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I am working on exercises from Friedlander's Introduction to the Theory of Distributions and I am stuck in a particular problem.

The question is: "Show that $\langle u, \phi\rangle = \sum_\limits{k \geq 1} \partial^k \phi(1/k)$ is a distribution on $(0, \infty)$, but that there is no $v\in \mathcal{D}'(\mathbb{R})$ whose restriction to $(0, \infty)$ is equal to $u$."

I believe I have managed to prove the first part: Given any compact $K \subset (0,\infty)$, take a test function $\phi\in C^{\infty}_c(0, \infty)$ with $\operatorname{supp} \phi \subset K$. Take then $N$ such that $\frac{1}{N+1} < \min \operatorname{supp} \phi$. We have that $\langle u, \phi\rangle = \sum_\limits{k = 1}^N \partial^k \phi(1/k)$, since $\phi(1/k) = 0, \forall k>N+1$. And so it is clear that $\exists C$ and $\exists N$ such that $u$ satisfies the seminorm estimates $|\langle u, \phi\rangle| \leq \sum\limits_{k=1}^N |\sup\partial^k \phi|$ for any $\phi$.

Now, the second part is troubling me. I believe the way is to suppose there is a distribution $v\in \mathcal{D}'(\mathbb{R})$ with $v|_{(0,\infty)} = u$, and show that it would not satisfy the seminorm estimate because of the restriction. However, I am struggling to see how that should be done.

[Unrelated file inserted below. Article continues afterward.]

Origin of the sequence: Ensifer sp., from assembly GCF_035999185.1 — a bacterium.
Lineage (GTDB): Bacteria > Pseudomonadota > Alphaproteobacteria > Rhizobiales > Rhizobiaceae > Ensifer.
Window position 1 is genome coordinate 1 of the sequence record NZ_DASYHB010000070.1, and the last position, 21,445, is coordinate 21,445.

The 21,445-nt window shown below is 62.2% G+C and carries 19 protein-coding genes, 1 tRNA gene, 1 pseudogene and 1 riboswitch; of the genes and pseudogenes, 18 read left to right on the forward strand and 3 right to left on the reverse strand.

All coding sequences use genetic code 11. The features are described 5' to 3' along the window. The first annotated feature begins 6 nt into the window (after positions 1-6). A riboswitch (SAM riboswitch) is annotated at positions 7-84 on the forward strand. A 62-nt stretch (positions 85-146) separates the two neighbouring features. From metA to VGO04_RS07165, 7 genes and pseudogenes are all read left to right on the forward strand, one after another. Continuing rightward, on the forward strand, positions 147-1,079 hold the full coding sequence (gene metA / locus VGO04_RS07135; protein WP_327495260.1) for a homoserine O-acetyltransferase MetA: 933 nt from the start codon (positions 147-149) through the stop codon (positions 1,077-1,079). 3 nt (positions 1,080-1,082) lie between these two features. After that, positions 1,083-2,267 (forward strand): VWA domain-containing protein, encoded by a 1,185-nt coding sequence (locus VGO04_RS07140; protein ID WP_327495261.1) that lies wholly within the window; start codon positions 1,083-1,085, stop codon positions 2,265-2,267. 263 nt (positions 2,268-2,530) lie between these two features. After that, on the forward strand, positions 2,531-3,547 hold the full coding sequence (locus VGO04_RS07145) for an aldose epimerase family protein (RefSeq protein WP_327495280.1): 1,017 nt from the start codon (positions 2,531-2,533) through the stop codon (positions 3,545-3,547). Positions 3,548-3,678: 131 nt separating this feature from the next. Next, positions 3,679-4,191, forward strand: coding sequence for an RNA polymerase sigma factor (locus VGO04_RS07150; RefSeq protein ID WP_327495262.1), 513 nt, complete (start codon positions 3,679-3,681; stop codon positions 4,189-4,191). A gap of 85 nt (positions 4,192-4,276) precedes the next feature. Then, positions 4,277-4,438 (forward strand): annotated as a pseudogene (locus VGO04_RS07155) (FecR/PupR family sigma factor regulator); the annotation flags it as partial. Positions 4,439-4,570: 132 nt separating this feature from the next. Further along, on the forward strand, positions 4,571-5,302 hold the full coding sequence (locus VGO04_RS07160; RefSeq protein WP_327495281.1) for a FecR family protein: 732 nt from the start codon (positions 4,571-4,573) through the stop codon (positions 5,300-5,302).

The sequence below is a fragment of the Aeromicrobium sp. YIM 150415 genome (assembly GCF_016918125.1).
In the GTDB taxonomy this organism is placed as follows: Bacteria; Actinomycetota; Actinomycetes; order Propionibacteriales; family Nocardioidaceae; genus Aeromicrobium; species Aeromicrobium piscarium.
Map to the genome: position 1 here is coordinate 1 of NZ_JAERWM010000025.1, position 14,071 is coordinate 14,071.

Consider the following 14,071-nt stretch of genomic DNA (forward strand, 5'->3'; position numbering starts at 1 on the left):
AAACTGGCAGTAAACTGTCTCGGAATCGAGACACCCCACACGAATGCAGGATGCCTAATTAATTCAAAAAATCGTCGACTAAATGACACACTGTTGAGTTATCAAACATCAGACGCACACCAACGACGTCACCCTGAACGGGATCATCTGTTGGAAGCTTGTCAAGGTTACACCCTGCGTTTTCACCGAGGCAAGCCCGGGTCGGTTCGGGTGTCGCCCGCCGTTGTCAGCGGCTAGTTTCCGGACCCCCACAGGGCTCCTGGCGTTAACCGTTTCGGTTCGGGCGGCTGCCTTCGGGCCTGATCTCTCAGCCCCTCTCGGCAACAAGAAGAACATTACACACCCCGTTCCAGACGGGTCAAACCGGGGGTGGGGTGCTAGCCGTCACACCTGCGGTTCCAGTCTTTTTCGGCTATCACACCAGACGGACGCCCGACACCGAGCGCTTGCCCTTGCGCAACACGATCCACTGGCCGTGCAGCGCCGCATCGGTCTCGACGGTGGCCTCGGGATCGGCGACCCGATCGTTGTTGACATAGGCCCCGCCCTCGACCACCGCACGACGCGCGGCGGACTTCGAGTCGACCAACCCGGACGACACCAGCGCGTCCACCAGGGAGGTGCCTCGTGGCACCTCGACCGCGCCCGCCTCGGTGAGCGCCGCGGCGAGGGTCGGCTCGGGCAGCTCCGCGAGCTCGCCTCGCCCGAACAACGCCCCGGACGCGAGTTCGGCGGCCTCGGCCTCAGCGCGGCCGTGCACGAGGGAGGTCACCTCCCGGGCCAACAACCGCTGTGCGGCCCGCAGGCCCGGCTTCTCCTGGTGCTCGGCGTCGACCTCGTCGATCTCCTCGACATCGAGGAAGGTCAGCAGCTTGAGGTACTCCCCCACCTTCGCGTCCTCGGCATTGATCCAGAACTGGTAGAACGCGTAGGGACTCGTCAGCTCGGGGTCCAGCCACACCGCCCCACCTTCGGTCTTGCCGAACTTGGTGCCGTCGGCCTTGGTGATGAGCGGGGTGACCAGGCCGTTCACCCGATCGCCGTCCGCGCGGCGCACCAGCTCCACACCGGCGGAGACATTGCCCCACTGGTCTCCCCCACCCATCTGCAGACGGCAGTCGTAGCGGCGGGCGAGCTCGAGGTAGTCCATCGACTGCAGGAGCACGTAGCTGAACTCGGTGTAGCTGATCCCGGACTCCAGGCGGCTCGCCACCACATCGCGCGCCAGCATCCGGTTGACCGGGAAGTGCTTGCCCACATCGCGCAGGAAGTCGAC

Note: I have recognized this distribution to be equivalent to $\sum\limits_{k\geq 1} \delta^{(k)}(x-1/k)$ but I am not sure how this helps!

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    $\begingroup$ If it were a distribution on $\mathbb{R}$, what would you get when you apply it to a smooth, compactly supported function that equals $e^x$ when $|x| \leq 1$? $\endgroup$ Feb 6 '17 at 4:19
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    $\begingroup$ Ah, that makes a lot of sense. I would get that $\langle u, \phi\rangle = \sum\limits_{k\geq 1} \exp(1/k) > \sum\limits_{k\geq 1} \exp(0)$ which is unbounded as $k\to \infty$. So $\exists \phi$ such that $|\langle u, \phi\rangle|$ cannot be bound by seminorm estimates. Is that the correct argument? Cheers! $\endgroup$
    – cako
    Feb 6 '17 at 11:29
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    $\begingroup$ that's basically it. $\endgroup$ Feb 6 '17 at 13:54
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    $\begingroup$ Cheers! Much simpler than I thought! $\endgroup$
    – cako
    Feb 6 '17 at 21:03
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To close the question, Willie Wong's suggestion was to choose a test function which is equal to $\exp(x)$ within $\{x:|x|<1\}$. Then $\langle u, \phi\rangle = \sum\limits_{k\geq 1} \exp(1/k) > \sum\limits_{k\geq 1} \exp(0)$ which is unbounded as $k\to\infty$. And so $|\langle u, \phi\rangle|$ cannot be bound by seminorm estimates for our chosen $\phi$.

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